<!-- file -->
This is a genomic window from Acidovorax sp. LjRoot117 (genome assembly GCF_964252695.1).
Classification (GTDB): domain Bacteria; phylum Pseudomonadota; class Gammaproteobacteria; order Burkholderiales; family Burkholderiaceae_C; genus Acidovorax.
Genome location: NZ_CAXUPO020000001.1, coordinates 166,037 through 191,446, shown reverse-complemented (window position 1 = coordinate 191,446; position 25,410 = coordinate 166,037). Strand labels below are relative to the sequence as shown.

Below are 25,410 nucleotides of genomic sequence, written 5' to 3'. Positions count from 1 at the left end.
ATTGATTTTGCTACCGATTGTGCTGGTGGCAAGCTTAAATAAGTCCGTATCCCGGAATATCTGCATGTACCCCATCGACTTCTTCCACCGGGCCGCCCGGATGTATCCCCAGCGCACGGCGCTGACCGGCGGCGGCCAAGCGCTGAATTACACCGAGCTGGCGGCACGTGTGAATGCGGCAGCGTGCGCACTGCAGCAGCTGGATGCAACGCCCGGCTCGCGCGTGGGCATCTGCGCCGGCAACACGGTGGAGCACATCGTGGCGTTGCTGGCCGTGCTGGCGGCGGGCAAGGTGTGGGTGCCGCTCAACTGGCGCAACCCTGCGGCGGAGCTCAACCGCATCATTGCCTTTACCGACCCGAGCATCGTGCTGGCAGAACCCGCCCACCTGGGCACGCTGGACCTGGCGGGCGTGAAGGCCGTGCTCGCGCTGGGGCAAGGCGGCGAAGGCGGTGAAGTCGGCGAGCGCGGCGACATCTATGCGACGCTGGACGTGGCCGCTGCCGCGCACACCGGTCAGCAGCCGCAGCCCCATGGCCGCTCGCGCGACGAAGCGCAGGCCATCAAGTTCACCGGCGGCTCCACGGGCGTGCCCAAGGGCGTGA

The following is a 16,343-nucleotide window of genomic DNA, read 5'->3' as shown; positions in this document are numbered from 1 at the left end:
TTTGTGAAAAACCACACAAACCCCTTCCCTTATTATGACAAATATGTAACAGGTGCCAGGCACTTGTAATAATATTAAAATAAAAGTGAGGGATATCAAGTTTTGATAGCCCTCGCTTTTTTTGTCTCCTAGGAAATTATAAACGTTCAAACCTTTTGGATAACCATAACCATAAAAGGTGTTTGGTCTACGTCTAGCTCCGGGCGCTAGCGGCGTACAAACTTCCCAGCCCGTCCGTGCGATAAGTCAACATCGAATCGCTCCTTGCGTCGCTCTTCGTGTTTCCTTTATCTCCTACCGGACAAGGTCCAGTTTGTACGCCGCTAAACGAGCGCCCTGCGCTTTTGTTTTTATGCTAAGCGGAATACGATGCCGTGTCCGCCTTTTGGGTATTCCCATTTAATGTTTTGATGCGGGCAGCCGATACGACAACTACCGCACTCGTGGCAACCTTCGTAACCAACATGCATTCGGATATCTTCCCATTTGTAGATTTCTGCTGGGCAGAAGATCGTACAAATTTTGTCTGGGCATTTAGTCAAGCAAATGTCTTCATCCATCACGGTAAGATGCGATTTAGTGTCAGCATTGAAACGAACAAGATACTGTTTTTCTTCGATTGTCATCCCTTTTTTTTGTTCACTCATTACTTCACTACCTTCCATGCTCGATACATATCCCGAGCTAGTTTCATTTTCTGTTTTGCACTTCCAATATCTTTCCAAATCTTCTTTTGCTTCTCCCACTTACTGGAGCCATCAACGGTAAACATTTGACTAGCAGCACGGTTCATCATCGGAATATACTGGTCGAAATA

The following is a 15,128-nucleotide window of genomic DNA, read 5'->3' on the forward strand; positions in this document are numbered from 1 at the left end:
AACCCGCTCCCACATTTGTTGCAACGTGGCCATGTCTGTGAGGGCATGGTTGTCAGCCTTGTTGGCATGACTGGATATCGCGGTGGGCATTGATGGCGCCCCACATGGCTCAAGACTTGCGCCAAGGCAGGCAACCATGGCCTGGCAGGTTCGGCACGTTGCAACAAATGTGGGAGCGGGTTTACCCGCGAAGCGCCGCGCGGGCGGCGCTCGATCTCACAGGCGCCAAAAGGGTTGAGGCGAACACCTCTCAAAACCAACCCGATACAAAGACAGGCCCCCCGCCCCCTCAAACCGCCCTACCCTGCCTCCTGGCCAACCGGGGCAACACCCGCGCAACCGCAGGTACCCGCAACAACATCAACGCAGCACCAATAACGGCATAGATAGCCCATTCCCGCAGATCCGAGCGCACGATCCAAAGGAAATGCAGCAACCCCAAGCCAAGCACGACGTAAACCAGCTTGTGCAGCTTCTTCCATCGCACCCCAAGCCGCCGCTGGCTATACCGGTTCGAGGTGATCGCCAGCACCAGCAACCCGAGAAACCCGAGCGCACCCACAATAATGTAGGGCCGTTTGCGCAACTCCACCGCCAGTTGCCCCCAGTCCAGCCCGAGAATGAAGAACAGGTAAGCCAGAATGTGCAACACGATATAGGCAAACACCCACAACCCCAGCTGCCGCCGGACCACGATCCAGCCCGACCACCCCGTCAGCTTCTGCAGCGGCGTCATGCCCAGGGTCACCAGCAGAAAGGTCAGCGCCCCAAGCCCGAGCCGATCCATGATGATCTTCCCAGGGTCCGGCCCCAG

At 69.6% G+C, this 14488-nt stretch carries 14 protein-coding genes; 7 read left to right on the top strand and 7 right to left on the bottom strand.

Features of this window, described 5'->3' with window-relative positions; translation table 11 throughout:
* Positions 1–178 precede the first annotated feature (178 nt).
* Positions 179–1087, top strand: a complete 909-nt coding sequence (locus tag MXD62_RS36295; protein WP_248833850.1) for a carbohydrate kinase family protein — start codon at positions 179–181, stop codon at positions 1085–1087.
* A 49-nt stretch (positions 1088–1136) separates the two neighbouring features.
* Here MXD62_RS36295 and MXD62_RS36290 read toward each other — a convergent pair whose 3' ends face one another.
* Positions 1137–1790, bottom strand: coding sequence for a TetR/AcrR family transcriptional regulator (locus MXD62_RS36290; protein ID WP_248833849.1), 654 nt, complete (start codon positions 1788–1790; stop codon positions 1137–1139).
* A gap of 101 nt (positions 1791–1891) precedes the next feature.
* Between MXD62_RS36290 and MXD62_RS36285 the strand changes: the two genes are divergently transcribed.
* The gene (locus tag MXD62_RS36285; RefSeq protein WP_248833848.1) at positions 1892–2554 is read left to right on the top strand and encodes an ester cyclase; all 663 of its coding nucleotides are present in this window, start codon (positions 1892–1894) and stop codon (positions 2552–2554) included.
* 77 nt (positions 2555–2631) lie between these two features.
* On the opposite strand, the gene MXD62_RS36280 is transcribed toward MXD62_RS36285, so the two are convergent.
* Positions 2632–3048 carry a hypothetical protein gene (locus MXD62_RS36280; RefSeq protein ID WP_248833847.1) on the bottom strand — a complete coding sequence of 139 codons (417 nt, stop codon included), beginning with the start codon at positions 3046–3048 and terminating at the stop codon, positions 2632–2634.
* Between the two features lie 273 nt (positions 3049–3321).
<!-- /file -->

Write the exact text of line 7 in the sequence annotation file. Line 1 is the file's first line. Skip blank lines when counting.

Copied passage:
TTTGTGAAAAACCACACAAACCCCTTCCCTTATTATGACAAATATGTAACAGGTGCCAGGCACTTGTAATAATATTAAAATAAAAGTGAGGGATATCAAGTTTTGATAGCCCTCGCTTTTTTTGTCTCCTAGGAAATTATAAACGTTCAAACCTTTTGGATAACCATAACCATAAAAGGTGTTTGGTCTACGTCTAGCTCCGGGCGCTAGCGGCGTACAAACTTCCCAGCCCGTCCGTGCGATAAGTCAACATCGAATCGCTCCTTGCGTCGCTCTTCGTGTTTCCTTTATCTCCTACCGGACAAGGTCCAGTTTGTACGCCGCTAAACGAGCGCCCTGCGCTTTTGTTTTTATGCTAAGCGGAATACGATGCCGTGTCCGCCTTTTGGGTATTCCCATTTAATGTTTTGATGCGGGCAGCCGATACGACAACTACCGCACTCGTGGCAACCTTCGTAACCAACATGCATTCGGATATCTTCCCATTTGTAGATTTCTGCTGGGCAGAAGATCGTACAAATTTTGTCTGGGCATTTAGTCAAGCAAATGTCTTCATCCATCACGGTAAGATGCGATTTAGTGTCAGCATTGAAACGAACAAGATACTGTTTTTCTTCGATTGTCATCCCTTTTTTTTGTTCACTCATTACTTCACTACCTTCCATGCTCGATACATATCCCGAGCTAGTTTCATTTTCTGTTTTGCACTTCCAATATCTTTCCAAATCTTCTTTTGCTTCTCCCACTTACTGGAGCCATCAACGGTAAACATTTGACTAGCAGCACGGTTCATCATCGGAATATACTGGTCGAAATA